Speyside Way: a buggy-friendly walk with a steam train!

This walk is on the longer end of our buggy-friendly adventures, but the motivational power of a steam train ride is high, and it will hopefully keep you going in good spirits! The walk takes in a section of the Speyside Way from Boat of Garten to Aviemore, with a suggested return trip on the Strathspey Railway.

Views from the Speyside Way to the south-east, towards Cairngorm

Distance: 6.25 miles / 9.5km, depending a little on the route you take through Aviemore.

Parking: this walk can be done in either direction. We decided to start in Boat of Garten, parking in the very spacious station car park, which is signed through the village if you are coming from the A95. It is at the back of the golf club car park. This worked out better for us for train times, and we also thought it would be fun to explore Aviemore if we had extra time before our return train ride.

NB: if you are bringing a pushchair, access to Boat of Garten station (and the start of the walk) is over a footbridge from the car park. You may wish to drop some of your party with the pushchair at the main station entrance before parking.

Amenities: Toilets are available at Aviemore station, and there are lots of options for food and drink in Aviemore itself.

Buggy/bike friendly? We took an all-terrain pushchair (a Mountain Buggy Duet) on this walk, and found it mostly very accessible. There was one rather rough stretch of track, and one steep section down to a stream on the outskirts of Aviemore. The steam train were happy to put our pram in the guard’s van. We saw lots of mountain bikers, and this section of the Speyside Way could definitely be done as a cycling route.

Speyside Way: the route

This walk description is for the route from Boat of Garten to Aviemore, but of course it could be done in reverse. Check the train times from the Strathspey Railway if you are hoping to return by train.

1. From Boat of Garten Station, turn left along the main road, and after a few metres turn left again up Kinchurdy Road, opposite the Post Office. (National Cycle Route 7 is signed this way).

2. Follow Kinchurdy Road for about three quarters of a mile to its end. There isn’t a pavement for much of the way, but it is a quiet and pleasant tree-lined road. At the end, the road splits into two main tracks. Continue straight ahead, along the route signed for the NCN7 and Loch Nan Carriagean.

3. The path becomes rougher underfoot at this point. Keep an eye and ear out for bird life in the trees! Follow a vehicle track through the woods for another three quarters of a mile, where the path divides just after a cottage on the right.

4. Just after the cottage, take the path which heads left downhill under the railway line. Immediately after the railway arch, turn right along the railway line, following the route signed NCN7 and to Aviemore.

5. The path here is of good quality and winds across moorland with small conifer trees. At points it runs close to the train line and you might be able to wave to a steam train. As you approach Aviemore there are views across the Spey Valley up to Cairngorm Mountain. The route then runs through a birch wood alongside a golf course.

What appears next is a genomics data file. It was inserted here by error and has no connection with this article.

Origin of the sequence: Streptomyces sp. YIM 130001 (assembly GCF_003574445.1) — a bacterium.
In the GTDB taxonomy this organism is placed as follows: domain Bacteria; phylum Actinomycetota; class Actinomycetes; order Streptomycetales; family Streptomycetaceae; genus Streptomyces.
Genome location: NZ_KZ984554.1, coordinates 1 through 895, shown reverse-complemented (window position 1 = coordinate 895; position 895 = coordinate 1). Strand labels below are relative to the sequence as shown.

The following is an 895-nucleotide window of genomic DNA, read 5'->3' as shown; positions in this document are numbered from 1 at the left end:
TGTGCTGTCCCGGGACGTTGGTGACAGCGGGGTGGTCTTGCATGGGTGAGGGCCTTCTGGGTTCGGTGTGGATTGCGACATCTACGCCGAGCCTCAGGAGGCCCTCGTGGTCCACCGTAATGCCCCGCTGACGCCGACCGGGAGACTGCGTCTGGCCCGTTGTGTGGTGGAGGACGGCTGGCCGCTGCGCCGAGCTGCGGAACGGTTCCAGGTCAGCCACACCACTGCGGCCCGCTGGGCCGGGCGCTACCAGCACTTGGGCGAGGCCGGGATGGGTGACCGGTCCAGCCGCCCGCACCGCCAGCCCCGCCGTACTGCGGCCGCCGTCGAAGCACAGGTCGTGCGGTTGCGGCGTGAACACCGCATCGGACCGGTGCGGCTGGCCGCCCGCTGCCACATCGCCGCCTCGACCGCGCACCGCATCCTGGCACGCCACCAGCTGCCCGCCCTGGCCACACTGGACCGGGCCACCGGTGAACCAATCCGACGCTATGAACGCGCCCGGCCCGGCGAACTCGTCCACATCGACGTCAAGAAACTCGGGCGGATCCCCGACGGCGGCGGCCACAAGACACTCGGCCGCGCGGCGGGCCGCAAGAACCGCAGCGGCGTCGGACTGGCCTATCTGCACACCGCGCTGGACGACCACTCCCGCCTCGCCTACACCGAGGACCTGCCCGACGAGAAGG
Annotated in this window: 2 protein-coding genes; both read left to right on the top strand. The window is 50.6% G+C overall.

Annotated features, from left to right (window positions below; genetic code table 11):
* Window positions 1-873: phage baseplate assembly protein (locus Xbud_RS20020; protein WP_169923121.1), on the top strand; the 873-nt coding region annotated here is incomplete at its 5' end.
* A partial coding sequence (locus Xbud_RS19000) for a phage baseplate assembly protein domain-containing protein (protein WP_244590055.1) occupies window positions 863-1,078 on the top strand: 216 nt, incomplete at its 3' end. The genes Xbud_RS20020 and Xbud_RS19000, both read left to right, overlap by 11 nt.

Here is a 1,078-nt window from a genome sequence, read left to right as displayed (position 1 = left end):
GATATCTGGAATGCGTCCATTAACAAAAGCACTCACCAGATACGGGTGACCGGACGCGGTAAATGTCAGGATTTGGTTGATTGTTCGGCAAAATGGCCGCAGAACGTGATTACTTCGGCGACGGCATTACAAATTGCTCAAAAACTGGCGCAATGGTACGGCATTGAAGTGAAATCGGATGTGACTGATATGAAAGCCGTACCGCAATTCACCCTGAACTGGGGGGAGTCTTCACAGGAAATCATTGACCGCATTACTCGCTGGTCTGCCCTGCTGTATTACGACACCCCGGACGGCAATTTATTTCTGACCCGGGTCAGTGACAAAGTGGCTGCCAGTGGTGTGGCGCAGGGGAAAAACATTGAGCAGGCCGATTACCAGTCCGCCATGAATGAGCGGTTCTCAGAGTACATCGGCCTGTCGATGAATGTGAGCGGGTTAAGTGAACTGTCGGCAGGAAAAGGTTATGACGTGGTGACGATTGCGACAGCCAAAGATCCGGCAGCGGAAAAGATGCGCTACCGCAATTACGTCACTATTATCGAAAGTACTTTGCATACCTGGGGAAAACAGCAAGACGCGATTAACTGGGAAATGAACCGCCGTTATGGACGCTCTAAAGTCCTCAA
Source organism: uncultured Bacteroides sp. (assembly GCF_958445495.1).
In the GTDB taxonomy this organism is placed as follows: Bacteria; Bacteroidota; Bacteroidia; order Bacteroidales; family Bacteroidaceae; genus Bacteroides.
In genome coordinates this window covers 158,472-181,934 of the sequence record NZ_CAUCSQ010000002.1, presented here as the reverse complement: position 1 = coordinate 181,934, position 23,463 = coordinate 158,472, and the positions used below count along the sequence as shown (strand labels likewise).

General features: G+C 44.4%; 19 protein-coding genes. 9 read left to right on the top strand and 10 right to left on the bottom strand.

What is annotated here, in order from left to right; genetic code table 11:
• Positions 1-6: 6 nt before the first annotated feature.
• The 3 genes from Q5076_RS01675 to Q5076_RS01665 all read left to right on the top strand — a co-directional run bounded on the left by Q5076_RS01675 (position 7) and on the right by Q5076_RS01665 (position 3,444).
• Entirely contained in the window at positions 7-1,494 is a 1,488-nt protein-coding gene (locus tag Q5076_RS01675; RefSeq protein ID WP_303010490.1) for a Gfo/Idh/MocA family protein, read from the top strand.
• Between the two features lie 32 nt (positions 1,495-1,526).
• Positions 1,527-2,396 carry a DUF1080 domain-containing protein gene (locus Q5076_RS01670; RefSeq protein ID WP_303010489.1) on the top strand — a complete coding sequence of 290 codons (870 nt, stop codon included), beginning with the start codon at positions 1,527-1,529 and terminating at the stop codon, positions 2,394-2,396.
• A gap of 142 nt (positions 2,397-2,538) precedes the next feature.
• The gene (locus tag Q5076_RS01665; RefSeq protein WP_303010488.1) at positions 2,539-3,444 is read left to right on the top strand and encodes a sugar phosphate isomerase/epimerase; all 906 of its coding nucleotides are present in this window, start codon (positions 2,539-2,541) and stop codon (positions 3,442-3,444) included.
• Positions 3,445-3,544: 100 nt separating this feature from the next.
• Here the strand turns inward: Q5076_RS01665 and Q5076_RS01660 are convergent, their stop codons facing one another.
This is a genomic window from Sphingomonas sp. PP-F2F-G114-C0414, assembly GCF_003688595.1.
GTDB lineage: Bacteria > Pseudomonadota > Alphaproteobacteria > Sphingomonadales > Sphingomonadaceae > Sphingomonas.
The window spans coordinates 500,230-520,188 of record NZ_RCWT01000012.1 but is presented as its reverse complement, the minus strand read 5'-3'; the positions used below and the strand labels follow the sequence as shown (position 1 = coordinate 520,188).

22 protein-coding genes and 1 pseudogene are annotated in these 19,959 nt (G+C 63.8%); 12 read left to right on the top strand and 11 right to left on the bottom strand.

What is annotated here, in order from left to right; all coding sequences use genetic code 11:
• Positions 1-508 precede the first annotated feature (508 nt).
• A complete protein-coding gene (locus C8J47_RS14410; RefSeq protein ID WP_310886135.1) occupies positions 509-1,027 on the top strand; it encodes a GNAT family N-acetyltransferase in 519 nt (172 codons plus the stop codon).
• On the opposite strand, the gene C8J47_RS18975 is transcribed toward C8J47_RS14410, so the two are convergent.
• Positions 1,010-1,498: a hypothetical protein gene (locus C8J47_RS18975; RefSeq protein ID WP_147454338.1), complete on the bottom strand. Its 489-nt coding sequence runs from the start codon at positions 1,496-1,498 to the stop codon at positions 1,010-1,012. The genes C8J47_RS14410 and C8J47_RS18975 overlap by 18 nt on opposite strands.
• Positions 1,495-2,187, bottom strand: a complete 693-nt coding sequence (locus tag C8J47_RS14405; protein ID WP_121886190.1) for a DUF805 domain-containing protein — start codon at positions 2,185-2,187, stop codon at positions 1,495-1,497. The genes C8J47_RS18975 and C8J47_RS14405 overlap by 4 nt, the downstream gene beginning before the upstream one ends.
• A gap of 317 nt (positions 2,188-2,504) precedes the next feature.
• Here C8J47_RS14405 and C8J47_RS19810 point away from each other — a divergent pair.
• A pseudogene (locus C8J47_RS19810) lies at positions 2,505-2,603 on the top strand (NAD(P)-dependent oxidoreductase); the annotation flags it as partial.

6. After 2.5 miles, the path divides at the edge of Aviemore, and here there are several route options. The fastest route to the station is straight ahead signed ‘1.5 miles Village Centre’.

7. There is a short but fairly steep descent, and the path goes under the railway line through a tunnel. Ascending on the other side, you will find yourself at the edge of Aviemore’s industrial estate, next to the Route 7 Cafe.

8. Walk through the industrial estate to Dalfaber Drive. This is really the last opportunity to cross the railway line before the station, which is still nearly a mile away. We turned right to walk through central Aviemore, with access to the shops. An alternative would be to turn left and follow Dalnabay and Dalfaber Road along the east side of the railway line to the back of Aviemore Station. I think this would be a more pleasant route and would mean you could avoid lifting a pushchair over the station footbridge, but I haven’t tried it.

Speyside Way: What is the terrain like?

The route is a mixture of tarmac roads and pavements, a hard-packed grit bike track, and a short section of gravelly vehicle track. The vehicle track was rather bumpy, but otherwise it was excellent terrain for a pushchair.

There was one fairly steep descent and ascent to travel under the railway line at the edge of Aviemore. This was a very short stretch of the walk, but you would want to have a good hold on the buggy and possibly descend backwards.

Things to look out for:

Look out for wild flowers, railway tunnels, raspberries, bilberries and sightings of the steam train! Remember to look up high for possible sightings of Ospreys. There are also a couple of geocaches along the route…geokids may need a shoulder ride for one of these.

Final thoughts

We had a really fun day out doing this walk as a family, and it was fun to push our distance a bit. The terrain on this walk makes it easy to cover the miles reasonably quickly, but our toddler did have a carrier ride for some of the way. We didn’t particularly enjoy the last mile through Aviemore, especially as it was a busy summer Saturday. Another time, we might try a route down the east side of the train line rather than through the centre of the village.

If you want to catch the steam train home, make sure to check the train times and allow yourself a good amount of time. As a guide, with several small children and a good lunch break we took 3.5 hours to complete this walk.

If you are looking for buggy-friendly walks in the Cairngorms, you may also enjoy these other routes.

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